Tradition and subversion : gender and post-colonial feminism : the case of the Arab region (with particular reference to Algeria)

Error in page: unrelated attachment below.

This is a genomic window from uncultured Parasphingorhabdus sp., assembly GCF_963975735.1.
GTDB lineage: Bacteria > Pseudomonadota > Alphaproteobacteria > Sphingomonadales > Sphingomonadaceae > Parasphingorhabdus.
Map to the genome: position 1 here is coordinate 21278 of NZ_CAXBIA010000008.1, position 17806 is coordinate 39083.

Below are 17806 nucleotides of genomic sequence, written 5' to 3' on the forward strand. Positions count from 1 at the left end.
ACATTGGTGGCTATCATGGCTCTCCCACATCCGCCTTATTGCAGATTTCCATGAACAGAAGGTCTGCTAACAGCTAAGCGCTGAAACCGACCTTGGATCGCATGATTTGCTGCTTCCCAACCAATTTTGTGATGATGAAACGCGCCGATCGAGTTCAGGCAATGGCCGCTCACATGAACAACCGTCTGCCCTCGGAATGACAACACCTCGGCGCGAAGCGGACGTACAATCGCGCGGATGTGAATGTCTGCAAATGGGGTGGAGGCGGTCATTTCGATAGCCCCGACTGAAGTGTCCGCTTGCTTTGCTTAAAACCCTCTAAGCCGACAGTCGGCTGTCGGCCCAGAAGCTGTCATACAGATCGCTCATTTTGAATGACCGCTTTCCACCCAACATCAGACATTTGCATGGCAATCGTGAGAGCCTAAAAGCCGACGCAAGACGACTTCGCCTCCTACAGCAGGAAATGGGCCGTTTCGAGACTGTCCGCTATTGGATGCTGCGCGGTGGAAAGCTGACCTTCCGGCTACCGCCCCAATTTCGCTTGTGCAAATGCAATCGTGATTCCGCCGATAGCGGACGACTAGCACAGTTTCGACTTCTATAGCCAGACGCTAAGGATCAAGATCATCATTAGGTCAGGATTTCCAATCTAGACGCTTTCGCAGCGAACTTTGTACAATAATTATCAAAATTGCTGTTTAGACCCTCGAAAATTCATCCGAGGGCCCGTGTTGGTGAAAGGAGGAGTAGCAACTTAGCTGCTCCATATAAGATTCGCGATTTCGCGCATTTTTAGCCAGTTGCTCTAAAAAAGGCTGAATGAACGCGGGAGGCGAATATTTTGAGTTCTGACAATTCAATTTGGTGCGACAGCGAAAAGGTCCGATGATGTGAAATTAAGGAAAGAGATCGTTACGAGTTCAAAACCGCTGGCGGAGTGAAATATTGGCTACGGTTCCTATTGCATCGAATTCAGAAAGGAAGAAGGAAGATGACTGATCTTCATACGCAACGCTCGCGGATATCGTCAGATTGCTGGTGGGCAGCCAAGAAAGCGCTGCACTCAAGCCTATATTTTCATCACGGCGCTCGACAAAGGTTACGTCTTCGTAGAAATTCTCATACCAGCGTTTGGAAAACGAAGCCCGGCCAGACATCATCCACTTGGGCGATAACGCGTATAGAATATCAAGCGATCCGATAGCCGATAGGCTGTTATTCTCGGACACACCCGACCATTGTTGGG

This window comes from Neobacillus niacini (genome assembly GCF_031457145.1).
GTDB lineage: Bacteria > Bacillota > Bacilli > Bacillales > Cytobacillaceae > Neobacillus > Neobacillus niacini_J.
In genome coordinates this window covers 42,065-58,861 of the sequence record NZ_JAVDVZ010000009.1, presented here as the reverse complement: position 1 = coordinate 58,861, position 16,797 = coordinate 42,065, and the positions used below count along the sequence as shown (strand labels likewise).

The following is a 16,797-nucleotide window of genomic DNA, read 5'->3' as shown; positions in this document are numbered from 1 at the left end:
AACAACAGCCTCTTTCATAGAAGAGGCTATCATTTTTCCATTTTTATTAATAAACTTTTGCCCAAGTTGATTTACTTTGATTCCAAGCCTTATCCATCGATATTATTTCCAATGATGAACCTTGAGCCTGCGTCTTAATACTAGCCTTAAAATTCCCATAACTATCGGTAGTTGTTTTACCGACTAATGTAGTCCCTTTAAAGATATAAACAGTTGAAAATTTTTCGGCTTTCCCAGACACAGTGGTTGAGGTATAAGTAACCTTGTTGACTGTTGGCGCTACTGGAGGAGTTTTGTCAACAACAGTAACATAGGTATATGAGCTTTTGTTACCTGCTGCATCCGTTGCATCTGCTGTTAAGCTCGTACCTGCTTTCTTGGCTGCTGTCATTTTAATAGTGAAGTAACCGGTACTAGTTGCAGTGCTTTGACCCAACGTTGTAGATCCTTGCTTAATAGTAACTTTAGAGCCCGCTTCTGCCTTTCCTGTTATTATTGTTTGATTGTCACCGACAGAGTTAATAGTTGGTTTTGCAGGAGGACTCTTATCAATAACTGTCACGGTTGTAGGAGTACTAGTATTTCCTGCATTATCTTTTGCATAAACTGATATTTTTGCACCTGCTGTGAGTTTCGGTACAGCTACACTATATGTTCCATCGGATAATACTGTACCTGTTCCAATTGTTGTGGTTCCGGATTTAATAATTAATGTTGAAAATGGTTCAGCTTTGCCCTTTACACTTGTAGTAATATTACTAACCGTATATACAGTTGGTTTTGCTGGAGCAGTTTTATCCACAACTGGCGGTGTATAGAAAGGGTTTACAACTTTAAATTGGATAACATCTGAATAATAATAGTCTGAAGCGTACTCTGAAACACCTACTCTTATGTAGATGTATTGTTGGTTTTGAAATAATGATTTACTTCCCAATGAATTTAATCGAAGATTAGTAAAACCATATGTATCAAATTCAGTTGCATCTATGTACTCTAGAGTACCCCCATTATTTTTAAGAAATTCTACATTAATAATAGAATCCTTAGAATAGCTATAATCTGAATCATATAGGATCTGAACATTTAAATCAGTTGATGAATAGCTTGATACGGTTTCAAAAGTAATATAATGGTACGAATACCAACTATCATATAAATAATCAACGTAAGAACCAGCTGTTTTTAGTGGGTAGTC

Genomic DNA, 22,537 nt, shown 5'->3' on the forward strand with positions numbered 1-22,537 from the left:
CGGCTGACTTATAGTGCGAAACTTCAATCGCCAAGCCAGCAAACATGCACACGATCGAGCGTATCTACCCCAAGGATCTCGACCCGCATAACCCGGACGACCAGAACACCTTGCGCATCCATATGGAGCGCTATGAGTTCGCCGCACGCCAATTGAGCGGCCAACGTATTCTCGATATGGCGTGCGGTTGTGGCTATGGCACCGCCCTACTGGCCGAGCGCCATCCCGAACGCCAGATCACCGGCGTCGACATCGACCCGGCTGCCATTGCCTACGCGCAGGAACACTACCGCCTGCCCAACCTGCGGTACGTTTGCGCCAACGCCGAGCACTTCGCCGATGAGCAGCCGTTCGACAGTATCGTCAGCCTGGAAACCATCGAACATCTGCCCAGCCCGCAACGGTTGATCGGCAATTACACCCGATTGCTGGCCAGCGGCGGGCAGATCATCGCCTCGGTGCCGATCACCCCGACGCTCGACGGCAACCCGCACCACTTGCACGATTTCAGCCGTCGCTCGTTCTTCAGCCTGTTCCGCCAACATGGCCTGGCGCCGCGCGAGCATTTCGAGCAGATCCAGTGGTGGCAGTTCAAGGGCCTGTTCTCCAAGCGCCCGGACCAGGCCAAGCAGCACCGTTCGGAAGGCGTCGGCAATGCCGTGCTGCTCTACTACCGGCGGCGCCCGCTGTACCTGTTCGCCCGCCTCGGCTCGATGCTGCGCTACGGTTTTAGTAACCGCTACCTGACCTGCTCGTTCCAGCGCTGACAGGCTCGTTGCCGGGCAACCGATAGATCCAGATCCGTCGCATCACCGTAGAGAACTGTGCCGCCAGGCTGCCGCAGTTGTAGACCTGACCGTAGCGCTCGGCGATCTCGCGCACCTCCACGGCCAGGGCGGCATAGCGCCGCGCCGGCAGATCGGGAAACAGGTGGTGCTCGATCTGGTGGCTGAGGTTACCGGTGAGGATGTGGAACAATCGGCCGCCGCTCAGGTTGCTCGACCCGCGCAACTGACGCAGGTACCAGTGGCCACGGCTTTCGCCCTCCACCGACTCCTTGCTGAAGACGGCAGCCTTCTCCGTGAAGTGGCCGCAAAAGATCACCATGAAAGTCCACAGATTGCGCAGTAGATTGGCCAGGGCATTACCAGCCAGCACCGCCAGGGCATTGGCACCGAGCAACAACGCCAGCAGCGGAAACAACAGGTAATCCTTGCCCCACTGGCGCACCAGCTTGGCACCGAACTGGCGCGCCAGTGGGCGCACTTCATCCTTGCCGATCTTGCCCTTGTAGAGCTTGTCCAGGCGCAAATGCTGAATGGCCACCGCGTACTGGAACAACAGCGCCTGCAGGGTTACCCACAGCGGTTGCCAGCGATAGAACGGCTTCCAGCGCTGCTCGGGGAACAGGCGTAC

This study critically examines the position of women in post-colonial societies across the Arab region and the structuring of female experience and gender by patriarchy, class, literacy, religion and historical conditions such as colonization, neo-imperialism and the rise of capitalism. The male writing of the female body and the perception of the latter as a field of power within the Arabo-Muslim culture constitutes the framework of the thesis. This critical approach also informs the growing feminist scholarship on the subject of the so-called Arab woman in the area under study. The notion of the feminine delivered by male dogmatic discourses, whether old or new, traditional or modern, orthodox or profane, is briefly presented in the first part of the dissertation while the deconstruction of such a referential setting by feminist academic work is undertaken in Part two as an attempt to integrate notions of womanhood, sexuality, identity, culture, religious belief, statehood, and material factors into a discursive order. Sexual difference becomes problematized within the critical assessment of the fictional voices developed by women, their exploration of concepts of sexual behaviour and their analysis of how gender ideology permeates the modernist endeavours of the post-colonial state in its efforts at development. A significant predicament is highlighted by the thesis: the cultural discourse on women, enduringly linked to their functions within the private realm, copulation and reproduction, as indicated by both the fictional and the scholarly literature, clashes with the developmentalist endeavours which require active roles within the public sphere. The conflict and indeterminacies generated by such a discrepancy are projected as an essential framework for understanding the construction of women as the 'subordinate sex' at various levels. It is also read as a fundamental dilemma that post-colonial societies across the Mediterranean have yet to address in order to resolve, at least partly, their present socio-economic crisis. The notion of woman is further essentialized within concepts of difference drawn by other dominant discourses examined in Part three. Perspectives of neo-colonialism emanating from the post-industrial First World become a framework in which to insert the work of feminist academics from North Africa and the Middle East as well as definitions of women, whether in the world at large or in more academic terms. The furthest concern of the debate on the 'women question' is to underline however the significance of feminism to operate as a major socio-political force within the post-colonial world. The findings of this research already indicate that the various movements for female emancipation taking place in the region open up new possibilities of struggle for economic growth, equality and secular democracy.